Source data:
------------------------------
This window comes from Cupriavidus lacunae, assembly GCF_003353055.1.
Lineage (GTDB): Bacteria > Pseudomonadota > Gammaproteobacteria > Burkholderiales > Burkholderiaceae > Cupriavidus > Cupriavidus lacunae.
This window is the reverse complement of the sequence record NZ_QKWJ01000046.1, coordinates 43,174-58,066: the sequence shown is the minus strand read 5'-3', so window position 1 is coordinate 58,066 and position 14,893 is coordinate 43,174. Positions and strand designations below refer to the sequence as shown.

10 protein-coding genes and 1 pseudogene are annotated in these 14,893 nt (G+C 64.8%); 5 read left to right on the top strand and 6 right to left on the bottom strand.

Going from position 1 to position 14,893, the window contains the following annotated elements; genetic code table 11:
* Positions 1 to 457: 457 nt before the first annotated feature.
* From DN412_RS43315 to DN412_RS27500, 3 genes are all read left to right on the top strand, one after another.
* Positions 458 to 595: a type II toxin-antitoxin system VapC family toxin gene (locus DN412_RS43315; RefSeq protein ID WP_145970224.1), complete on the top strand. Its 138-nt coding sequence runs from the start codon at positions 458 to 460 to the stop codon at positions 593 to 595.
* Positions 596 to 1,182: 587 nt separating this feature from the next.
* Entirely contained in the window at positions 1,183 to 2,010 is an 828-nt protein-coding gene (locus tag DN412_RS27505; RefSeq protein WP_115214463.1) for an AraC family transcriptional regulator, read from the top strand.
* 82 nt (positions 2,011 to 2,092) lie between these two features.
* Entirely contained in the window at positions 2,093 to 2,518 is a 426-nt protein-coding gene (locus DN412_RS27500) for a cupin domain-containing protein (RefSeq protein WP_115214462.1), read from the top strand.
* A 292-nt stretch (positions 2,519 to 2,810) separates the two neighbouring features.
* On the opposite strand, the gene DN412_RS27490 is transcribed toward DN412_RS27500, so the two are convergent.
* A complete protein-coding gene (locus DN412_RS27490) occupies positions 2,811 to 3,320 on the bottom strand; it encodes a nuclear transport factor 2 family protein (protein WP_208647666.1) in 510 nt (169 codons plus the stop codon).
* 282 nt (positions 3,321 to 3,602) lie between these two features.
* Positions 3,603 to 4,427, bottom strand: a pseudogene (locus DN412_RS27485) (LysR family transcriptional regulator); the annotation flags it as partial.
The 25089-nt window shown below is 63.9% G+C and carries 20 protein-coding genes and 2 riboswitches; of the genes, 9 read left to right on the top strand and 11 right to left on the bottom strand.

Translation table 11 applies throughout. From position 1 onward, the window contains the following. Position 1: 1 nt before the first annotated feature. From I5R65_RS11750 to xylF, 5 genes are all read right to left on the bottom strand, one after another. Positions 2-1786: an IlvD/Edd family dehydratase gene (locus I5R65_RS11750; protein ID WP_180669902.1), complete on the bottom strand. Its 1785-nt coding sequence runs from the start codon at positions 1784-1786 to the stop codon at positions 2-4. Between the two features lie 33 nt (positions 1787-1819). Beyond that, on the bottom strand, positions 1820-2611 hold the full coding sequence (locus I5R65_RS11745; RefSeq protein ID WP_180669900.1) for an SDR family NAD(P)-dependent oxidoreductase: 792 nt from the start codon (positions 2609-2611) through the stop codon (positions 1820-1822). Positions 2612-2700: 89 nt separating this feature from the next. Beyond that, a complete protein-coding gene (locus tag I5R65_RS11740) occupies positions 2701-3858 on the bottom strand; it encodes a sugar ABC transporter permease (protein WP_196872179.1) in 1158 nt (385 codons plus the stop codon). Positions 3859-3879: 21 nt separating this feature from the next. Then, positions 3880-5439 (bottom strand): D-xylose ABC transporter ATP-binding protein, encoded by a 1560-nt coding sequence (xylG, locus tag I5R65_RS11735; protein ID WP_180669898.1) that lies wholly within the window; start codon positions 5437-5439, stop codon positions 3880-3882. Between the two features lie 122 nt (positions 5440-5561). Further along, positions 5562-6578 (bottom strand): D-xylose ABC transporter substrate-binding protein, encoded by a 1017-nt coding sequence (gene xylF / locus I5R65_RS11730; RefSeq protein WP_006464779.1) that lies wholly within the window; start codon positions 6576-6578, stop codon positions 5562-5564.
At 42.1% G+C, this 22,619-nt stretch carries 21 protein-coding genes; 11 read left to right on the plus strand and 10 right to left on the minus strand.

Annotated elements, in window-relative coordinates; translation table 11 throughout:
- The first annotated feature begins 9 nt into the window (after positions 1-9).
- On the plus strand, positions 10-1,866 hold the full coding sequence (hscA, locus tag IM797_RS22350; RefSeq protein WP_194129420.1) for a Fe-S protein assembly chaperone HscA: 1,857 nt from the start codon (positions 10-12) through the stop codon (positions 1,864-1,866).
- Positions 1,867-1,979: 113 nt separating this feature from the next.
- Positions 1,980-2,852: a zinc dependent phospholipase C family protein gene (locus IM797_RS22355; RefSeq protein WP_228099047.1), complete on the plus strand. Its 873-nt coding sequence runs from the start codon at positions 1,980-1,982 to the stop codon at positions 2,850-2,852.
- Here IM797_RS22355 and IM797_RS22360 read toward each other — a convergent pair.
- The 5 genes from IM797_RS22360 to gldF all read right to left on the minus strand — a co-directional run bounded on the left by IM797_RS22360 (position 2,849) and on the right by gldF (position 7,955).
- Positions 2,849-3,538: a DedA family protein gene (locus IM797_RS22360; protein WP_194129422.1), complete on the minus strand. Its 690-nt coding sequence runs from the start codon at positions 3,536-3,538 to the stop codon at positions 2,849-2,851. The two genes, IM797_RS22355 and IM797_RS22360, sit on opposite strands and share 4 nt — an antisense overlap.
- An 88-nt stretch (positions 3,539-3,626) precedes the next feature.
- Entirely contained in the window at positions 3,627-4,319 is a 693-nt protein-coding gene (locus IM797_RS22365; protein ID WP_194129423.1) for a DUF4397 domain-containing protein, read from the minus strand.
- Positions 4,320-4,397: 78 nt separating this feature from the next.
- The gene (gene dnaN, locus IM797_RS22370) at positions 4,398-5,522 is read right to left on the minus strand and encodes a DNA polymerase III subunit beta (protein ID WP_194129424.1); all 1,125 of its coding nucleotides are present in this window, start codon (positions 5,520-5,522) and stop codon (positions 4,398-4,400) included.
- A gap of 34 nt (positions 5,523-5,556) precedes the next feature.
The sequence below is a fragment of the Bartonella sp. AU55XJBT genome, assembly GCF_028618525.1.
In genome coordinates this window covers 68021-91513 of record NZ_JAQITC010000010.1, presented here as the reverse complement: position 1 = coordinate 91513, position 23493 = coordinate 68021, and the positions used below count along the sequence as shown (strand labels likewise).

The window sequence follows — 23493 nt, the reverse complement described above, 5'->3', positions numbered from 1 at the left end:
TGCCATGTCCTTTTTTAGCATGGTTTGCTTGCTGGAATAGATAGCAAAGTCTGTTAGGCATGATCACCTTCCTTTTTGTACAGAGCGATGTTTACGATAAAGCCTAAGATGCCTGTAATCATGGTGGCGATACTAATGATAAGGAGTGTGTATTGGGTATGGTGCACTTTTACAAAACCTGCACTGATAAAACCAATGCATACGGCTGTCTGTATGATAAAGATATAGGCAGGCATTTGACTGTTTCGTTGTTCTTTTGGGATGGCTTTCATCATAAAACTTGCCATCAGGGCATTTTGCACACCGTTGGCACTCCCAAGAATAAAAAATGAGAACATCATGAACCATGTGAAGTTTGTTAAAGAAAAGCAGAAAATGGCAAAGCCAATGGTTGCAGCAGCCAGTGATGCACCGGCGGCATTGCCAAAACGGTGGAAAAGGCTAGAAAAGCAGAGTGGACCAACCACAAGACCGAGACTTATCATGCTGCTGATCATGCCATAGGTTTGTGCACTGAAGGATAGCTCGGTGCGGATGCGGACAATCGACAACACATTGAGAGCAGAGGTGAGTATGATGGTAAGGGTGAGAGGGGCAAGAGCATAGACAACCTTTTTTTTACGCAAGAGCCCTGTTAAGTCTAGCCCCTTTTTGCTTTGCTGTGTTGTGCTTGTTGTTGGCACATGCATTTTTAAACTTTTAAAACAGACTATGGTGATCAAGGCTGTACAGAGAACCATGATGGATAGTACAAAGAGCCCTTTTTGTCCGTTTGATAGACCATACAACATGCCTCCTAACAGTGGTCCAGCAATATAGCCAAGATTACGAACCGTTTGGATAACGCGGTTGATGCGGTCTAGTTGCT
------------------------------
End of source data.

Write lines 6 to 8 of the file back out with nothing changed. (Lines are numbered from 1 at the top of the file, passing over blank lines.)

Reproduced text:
* Positions 1 to 457: 457 nt before the first annotated feature.
* From DN412_RS43315 to DN412_RS27500, 3 genes are all read left to right on the top strand, one after another.
* Positions 458 to 595: a type II toxin-antitoxin system VapC family toxin gene (locus DN412_RS43315; RefSeq protein ID WP_145970224.1), complete on the top strand. Its 138-nt coding sequence runs from the start codon at positions 458 to 460 to the stop codon at positions 593 to 595.